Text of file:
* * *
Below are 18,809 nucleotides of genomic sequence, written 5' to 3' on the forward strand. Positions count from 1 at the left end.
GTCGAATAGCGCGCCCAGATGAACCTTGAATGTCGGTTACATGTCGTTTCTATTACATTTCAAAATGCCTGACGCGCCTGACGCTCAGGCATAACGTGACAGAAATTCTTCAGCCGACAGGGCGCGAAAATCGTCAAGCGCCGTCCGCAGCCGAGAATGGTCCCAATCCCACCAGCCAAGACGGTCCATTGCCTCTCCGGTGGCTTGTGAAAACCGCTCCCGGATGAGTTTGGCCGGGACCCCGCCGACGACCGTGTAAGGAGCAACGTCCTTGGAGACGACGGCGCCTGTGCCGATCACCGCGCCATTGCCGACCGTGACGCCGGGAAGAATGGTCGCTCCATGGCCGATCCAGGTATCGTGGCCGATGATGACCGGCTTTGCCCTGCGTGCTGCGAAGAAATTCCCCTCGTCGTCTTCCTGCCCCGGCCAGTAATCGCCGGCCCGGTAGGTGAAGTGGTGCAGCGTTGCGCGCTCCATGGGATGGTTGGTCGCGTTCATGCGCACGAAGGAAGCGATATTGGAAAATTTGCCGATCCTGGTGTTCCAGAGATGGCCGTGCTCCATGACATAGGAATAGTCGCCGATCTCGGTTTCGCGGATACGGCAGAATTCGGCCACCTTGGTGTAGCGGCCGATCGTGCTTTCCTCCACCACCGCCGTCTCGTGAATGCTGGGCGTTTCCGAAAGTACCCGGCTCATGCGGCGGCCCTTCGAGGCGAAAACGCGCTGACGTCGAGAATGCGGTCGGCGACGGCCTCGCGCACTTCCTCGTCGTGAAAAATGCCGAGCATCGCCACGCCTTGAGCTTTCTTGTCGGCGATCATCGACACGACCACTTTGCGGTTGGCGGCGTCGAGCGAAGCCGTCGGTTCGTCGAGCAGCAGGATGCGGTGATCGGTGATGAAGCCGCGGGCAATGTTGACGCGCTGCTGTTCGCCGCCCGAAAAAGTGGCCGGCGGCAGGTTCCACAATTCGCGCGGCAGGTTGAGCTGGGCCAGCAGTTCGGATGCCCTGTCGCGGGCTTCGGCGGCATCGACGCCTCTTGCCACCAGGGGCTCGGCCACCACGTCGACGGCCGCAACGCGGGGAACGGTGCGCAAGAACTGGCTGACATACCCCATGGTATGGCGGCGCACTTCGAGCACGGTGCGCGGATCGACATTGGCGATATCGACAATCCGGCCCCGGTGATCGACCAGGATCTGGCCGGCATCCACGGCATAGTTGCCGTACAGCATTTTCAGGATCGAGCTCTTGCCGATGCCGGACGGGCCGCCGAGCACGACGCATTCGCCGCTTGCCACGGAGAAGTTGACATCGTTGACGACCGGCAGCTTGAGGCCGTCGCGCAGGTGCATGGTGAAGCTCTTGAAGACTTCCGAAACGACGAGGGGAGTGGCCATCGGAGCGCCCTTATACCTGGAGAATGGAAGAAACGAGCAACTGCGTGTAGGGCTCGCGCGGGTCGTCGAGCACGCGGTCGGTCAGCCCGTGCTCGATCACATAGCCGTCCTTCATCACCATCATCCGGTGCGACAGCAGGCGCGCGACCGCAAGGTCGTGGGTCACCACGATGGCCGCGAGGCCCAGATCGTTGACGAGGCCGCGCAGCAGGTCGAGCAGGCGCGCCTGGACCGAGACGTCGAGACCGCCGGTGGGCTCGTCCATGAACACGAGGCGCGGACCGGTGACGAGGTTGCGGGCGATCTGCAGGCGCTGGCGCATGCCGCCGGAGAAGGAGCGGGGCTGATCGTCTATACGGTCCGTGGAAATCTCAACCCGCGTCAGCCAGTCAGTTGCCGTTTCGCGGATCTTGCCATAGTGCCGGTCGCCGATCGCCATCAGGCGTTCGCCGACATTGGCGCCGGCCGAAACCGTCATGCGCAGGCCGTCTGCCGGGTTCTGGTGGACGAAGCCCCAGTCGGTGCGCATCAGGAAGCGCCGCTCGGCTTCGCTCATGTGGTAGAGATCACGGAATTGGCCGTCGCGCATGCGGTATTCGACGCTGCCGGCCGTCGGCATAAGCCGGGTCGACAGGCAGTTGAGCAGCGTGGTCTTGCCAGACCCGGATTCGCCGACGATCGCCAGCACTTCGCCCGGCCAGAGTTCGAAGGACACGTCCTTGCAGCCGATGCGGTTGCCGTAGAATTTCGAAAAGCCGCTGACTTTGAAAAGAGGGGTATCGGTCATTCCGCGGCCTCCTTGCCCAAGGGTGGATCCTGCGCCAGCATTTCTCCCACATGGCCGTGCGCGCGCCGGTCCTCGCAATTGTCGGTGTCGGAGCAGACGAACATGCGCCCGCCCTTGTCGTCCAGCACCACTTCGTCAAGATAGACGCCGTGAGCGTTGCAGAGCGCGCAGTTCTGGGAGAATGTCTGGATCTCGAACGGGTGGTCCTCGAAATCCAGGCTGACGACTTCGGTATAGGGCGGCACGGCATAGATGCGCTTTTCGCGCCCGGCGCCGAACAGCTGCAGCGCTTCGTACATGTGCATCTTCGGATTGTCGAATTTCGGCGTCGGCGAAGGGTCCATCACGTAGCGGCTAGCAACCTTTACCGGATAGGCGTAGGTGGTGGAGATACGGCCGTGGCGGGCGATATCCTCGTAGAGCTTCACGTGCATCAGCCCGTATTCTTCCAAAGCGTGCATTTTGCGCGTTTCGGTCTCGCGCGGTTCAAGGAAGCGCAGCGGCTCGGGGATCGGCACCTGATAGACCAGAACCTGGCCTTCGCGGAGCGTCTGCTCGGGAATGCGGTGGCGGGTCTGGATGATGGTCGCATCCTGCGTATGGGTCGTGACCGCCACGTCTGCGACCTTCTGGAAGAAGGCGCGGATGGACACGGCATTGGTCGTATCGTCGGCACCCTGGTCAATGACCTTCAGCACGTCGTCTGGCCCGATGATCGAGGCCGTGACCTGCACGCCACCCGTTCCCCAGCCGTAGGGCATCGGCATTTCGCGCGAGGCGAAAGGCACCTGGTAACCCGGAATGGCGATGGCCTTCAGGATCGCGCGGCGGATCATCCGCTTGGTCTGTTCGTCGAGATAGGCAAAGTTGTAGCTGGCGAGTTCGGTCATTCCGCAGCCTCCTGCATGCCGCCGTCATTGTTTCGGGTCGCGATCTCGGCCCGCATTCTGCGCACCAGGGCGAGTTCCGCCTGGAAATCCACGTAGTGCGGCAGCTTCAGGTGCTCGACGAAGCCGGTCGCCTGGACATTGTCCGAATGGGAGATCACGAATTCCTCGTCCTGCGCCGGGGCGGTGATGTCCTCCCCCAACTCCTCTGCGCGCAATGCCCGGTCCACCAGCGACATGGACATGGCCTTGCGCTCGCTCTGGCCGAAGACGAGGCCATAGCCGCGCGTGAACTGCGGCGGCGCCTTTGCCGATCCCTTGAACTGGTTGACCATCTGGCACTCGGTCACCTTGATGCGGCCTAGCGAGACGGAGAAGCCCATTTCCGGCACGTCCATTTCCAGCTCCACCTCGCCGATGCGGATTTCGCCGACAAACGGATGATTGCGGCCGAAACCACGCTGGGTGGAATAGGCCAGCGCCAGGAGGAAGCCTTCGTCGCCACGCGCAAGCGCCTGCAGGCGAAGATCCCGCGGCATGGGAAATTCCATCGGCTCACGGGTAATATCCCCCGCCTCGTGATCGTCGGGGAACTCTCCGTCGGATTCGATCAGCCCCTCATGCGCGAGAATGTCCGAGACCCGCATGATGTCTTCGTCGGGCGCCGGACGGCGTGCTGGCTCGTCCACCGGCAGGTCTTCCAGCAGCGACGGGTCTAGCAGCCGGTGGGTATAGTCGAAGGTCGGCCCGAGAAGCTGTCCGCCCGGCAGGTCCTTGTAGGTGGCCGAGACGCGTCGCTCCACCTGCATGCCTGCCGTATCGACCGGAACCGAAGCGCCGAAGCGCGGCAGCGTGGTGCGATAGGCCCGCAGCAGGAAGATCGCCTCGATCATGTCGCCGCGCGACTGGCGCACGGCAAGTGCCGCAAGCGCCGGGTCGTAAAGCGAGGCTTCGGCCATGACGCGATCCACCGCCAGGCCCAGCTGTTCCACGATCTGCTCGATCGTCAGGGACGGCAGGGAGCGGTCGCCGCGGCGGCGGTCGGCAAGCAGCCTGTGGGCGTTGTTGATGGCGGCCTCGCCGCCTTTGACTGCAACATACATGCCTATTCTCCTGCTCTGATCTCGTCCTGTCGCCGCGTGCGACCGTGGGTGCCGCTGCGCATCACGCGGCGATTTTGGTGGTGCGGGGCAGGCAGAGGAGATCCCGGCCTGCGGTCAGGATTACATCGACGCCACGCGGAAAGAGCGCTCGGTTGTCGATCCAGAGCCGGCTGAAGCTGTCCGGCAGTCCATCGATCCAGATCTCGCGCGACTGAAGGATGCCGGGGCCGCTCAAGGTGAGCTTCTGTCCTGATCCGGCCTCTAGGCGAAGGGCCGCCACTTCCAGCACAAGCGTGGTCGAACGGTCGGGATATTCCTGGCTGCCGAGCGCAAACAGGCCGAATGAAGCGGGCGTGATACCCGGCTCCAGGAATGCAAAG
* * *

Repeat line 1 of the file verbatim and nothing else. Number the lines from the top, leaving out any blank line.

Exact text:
Below are 18,809 nucleotides of genomic sequence, written 5' to 3' on the forward strand. Positions count from 1 at the left end.